We know more than we knew three months ago but less than we'll know three months from now. Yes, we are smack in the middle of the NFL offseason, and there's plenty of unfinished business.
The coaching carousel, free agency and the draft answered a lot of questions about how the upcoming NFL season will look. We've seen quarterbacks switch teams, franchise mainstays cut loose, rule changes proposed and adopted, and even a mid-May general manager firing. The 2019 picture is clearer than it was when the offseason began.
But there is more work to do. There are more questions to answer. There are position battles to resolve and, yes, some potentially helpful free agents still unsigned. With 100 days until the start of the season, here's a look at a few items of unfinished NFL offseason business.
JUMP TO A SECTION:
Unanswered questions | Position battles
Top free agents | New contract candidates
Big-picture 2020 topics
Five unanswered questions:
Can the Browns mold all of this talent into a team?
It's possible that no team in the league is going to be watched as closely as the Browns, who beefed up an already promising roster with the additions of Odell Beckham Jr., Olivier Vernon, Sheldon Richardson, Kareem Hunt and others. As good as they look on paper, this collection of players hasn't won anything yet. As talented as the Browns' newcomers are, none of them did a ton of winning in previous stops. First-year head coach Freddie Kitchens is under a lot of pressure to put it all together, and we will be watching closely for signs that it's working right into September, when the games start to count.
What happens with Tyreek Hill?
The Chiefs' star wide receiver has been staying away (without being officially suspended) from the team while the NFL and local authorities in Kansas City have been investigating the disturbing domestic violence allegations involving Hill, his fiancée and their young son. The league considered placing Hill on the commissioner's exempt list but so far has decided it would rather not expand the use of that list to the offseason.
If the investigations drag through the summer -- or if Hill decides he wants to show up for work after all -- someone will have to make an official decision. Do the Chiefs suspend or release Hill? Does the league suspend him or put him on the exempt list? Given the publicly available details of the case and Hill's pre-NFL history, it's hard to imagine the status quo lasting once training camps and preseason games arrive.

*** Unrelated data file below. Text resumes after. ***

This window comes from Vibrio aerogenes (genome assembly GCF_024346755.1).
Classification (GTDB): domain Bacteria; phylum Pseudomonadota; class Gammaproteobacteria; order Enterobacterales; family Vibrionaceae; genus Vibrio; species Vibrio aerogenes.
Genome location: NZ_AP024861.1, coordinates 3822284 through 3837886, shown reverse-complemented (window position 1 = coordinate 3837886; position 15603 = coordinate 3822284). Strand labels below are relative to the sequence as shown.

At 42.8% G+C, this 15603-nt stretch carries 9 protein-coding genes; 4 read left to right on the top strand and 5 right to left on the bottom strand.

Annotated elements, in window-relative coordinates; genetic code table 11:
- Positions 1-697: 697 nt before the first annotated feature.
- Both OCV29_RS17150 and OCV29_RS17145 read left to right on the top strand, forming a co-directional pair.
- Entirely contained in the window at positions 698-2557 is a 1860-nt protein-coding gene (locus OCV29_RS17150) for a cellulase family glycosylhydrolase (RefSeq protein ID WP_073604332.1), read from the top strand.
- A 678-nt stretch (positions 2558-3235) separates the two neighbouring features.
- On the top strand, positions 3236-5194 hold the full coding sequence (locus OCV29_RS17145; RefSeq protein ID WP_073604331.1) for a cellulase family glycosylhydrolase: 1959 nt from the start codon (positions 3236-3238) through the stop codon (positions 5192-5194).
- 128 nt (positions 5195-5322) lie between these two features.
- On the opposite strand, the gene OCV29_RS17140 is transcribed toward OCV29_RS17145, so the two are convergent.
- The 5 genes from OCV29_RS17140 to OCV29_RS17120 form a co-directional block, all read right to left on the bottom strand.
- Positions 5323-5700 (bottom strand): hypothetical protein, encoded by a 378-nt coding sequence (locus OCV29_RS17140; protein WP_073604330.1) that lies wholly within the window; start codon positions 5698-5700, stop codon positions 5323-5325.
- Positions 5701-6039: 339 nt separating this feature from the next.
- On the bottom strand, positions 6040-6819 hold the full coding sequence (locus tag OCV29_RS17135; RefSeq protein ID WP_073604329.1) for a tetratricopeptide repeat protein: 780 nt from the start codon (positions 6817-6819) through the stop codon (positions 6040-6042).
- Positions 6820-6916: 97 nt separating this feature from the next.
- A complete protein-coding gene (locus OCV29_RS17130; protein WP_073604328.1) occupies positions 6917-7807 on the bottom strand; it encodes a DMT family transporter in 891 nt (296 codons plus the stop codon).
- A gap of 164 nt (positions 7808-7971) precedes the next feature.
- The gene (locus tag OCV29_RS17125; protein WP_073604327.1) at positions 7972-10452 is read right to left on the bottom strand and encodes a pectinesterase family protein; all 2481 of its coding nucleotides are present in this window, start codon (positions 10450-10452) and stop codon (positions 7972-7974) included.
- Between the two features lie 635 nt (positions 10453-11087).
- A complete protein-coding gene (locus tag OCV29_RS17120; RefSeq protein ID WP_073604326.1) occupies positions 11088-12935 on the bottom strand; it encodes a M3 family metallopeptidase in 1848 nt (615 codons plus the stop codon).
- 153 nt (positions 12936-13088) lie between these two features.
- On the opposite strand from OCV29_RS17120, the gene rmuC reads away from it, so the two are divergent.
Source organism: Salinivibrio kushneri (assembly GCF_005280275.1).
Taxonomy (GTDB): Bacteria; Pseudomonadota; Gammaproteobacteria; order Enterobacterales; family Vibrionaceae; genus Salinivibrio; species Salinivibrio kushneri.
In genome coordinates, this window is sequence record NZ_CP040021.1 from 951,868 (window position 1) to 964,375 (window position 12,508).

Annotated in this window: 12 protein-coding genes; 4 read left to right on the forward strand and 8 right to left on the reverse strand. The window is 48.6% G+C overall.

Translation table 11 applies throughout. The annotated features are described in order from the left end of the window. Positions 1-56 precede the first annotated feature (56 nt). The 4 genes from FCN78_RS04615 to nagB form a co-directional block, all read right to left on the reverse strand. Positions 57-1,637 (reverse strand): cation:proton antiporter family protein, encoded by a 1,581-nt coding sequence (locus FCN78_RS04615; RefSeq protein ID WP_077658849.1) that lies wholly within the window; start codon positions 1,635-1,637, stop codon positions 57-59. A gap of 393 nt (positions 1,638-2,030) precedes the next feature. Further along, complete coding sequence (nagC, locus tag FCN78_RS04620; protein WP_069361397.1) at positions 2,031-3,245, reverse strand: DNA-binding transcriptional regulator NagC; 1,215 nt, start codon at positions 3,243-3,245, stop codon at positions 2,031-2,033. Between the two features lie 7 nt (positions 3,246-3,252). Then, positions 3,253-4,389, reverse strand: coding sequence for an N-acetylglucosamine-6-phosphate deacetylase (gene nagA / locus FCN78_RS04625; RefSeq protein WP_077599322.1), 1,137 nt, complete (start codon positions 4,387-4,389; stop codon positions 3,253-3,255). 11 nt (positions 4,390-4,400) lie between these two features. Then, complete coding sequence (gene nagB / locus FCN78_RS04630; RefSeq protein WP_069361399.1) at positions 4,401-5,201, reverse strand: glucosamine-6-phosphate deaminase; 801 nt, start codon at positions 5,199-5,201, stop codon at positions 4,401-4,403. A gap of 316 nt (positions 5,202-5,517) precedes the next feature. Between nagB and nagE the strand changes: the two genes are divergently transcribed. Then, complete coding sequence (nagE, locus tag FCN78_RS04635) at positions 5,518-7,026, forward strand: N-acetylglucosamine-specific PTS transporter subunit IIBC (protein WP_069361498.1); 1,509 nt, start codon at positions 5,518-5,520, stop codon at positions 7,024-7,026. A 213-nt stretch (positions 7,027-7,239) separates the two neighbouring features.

Who's running the Jets?
At this point, it appears to be Adam Gase, the coach the Dolphins fired and the Jets hired a little more than four months ago. Having just fired general manager Mike Maccagnan, the Jets are ostensibly conducting a search for his replacement, and it's obviously fair to assume it will be someone they're certain can work in concert with Gase. Any trades or other roster moves that await the Jets this offseason should reflect the difference between Gase's vision for the future and Maccagnan's.
Will Cam Newton be ready in Carolina?
The Panthers quarterback still isn't throwing as he recovers from offseason shoulder surgery. Panthers officials have been optimistic -- both publicly and privately -- about Newton's progress, and the team believes he will be ready for the start of the season. But we learned two years ago with Andrew Luck in Indianapolis that shoulder surgery recovery is no sure thing for a quarterback. Until Newton throws, all eyes will be on his right arm.
Which team will be featured on 'Hard Knocks'?
HBO's annual look inside an NFL team's training camp is one of the highly anticipated features of any offseason. At this time, the league and the network haven't announced which team will be the 2019 subject. Any team can volunteer, of course, but if HBO and the NFL aren't happy with the volunteers, it can force one of five teams to do the show.
The rules say you're exempt from having to do "Hard Knocks" if you have a first-year head coach, have made the playoffs either of the past two seasons or have been on the show in the past 10 years. That leaves the Raiders, 49ers, Giants, Lions and Washington as the teams the NFL can compel to do the show. The Raiders would get my vote, but my bet is it ends up being the 49ers.
Five position battles to watch: